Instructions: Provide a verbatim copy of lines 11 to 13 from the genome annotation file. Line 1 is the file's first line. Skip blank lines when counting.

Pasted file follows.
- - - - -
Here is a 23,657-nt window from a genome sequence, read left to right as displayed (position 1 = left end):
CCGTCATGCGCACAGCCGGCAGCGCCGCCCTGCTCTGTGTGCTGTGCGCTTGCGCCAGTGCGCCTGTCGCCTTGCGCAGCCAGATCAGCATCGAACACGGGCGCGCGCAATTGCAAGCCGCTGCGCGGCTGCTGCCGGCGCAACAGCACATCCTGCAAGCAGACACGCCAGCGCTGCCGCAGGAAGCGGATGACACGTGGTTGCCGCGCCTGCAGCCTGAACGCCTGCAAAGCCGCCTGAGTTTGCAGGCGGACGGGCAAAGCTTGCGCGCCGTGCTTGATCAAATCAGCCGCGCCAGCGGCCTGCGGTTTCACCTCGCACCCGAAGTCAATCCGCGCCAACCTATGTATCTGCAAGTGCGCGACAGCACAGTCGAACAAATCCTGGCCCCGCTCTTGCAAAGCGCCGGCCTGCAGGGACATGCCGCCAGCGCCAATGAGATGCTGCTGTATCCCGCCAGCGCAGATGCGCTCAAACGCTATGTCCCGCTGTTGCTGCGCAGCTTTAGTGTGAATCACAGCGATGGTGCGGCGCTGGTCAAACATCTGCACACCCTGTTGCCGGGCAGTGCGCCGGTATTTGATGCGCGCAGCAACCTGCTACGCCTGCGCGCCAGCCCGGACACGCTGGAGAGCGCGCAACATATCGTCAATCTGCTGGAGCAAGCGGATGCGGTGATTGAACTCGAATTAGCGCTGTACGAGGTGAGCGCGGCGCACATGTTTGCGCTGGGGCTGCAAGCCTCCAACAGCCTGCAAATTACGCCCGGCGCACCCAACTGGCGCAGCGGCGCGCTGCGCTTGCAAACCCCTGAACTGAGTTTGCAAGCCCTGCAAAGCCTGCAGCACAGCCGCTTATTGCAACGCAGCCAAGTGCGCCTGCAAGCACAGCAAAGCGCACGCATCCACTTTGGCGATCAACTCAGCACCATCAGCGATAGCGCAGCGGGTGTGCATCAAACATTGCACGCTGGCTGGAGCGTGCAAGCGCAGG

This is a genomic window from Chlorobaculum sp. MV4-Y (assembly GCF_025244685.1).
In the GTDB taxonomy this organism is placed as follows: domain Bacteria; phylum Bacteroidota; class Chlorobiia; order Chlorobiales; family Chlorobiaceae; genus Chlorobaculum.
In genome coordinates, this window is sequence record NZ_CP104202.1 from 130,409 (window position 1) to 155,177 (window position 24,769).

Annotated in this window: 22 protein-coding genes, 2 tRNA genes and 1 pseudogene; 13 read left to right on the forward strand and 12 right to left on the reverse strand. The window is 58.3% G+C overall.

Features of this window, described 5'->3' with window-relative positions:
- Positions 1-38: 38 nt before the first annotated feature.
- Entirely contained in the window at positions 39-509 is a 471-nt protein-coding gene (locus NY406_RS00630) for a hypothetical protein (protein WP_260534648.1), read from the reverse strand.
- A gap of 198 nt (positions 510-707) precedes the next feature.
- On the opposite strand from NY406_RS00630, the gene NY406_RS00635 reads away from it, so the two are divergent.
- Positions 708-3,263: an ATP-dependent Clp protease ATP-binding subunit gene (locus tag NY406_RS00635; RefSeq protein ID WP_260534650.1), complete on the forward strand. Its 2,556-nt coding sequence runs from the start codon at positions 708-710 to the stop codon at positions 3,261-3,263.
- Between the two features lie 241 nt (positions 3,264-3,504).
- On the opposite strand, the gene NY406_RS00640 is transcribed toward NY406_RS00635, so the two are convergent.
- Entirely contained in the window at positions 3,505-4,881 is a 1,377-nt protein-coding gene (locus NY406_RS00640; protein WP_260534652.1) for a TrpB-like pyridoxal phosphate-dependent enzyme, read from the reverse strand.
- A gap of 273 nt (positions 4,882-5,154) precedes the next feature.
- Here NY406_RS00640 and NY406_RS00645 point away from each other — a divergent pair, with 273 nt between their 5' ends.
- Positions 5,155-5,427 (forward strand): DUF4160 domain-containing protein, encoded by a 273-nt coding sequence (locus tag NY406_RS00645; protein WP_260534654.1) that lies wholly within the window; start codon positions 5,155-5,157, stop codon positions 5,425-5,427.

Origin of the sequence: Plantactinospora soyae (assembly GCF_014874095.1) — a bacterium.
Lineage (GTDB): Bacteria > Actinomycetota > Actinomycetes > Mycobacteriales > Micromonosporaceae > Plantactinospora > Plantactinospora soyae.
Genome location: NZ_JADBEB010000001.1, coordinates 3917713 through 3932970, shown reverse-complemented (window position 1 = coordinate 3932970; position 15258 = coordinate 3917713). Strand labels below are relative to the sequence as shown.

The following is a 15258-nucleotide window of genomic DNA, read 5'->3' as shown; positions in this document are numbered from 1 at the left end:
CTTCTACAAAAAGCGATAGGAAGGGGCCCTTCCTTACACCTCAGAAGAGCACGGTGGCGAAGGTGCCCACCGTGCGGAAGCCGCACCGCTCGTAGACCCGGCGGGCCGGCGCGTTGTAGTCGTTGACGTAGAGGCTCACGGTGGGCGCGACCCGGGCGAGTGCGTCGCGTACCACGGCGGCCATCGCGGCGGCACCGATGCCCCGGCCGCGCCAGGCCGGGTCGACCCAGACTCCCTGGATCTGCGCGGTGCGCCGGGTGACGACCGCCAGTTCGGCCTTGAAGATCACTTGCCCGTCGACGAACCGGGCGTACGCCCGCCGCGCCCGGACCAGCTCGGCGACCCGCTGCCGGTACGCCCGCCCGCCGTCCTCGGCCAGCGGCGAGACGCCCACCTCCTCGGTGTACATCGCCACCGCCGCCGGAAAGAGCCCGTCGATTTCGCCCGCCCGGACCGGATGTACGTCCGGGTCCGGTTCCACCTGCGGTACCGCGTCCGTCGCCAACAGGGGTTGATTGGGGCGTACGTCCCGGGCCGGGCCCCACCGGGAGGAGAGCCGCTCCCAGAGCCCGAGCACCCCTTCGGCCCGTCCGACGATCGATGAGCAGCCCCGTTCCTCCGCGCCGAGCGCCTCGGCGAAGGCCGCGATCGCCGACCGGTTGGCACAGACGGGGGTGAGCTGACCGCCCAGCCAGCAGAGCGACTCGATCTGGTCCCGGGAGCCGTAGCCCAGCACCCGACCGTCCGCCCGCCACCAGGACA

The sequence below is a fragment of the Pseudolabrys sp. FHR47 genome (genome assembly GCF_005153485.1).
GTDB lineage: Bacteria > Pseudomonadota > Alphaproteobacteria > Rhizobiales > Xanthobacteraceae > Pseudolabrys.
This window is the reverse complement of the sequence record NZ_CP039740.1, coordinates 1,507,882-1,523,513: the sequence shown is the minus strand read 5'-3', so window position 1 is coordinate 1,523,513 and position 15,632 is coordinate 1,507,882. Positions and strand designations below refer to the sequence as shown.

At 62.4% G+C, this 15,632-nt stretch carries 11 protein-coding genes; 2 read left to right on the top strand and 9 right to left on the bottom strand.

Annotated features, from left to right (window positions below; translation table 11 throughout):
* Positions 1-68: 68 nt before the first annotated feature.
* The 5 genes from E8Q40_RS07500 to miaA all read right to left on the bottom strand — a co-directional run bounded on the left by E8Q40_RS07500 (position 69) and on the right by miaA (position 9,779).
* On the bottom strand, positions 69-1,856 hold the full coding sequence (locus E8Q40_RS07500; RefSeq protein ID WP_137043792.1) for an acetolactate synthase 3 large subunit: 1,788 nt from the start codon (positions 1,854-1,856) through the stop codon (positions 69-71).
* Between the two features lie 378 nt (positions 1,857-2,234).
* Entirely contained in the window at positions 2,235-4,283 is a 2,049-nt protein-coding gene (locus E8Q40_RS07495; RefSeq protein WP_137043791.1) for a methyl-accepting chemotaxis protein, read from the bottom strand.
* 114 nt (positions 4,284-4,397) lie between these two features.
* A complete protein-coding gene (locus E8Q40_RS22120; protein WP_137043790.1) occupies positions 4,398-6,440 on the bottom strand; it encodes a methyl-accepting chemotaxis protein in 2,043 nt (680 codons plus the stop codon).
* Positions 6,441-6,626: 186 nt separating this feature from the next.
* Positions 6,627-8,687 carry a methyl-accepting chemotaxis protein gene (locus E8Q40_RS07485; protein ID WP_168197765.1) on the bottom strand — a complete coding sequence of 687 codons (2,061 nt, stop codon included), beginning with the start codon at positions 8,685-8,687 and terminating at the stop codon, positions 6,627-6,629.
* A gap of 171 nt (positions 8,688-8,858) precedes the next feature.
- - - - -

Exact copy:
- On the opposite strand from NY406_RS00630, the gene NY406_RS00635 reads away from it, so the two are divergent.
- Positions 708-3,263: an ATP-dependent Clp protease ATP-binding subunit gene (locus tag NY406_RS00635; RefSeq protein ID WP_260534650.1), complete on the forward strand. Its 2,556-nt coding sequence runs from the start codon at positions 708-710 to the stop codon at positions 3,261-3,263.
- Between the two features lie 241 nt (positions 3,264-3,504).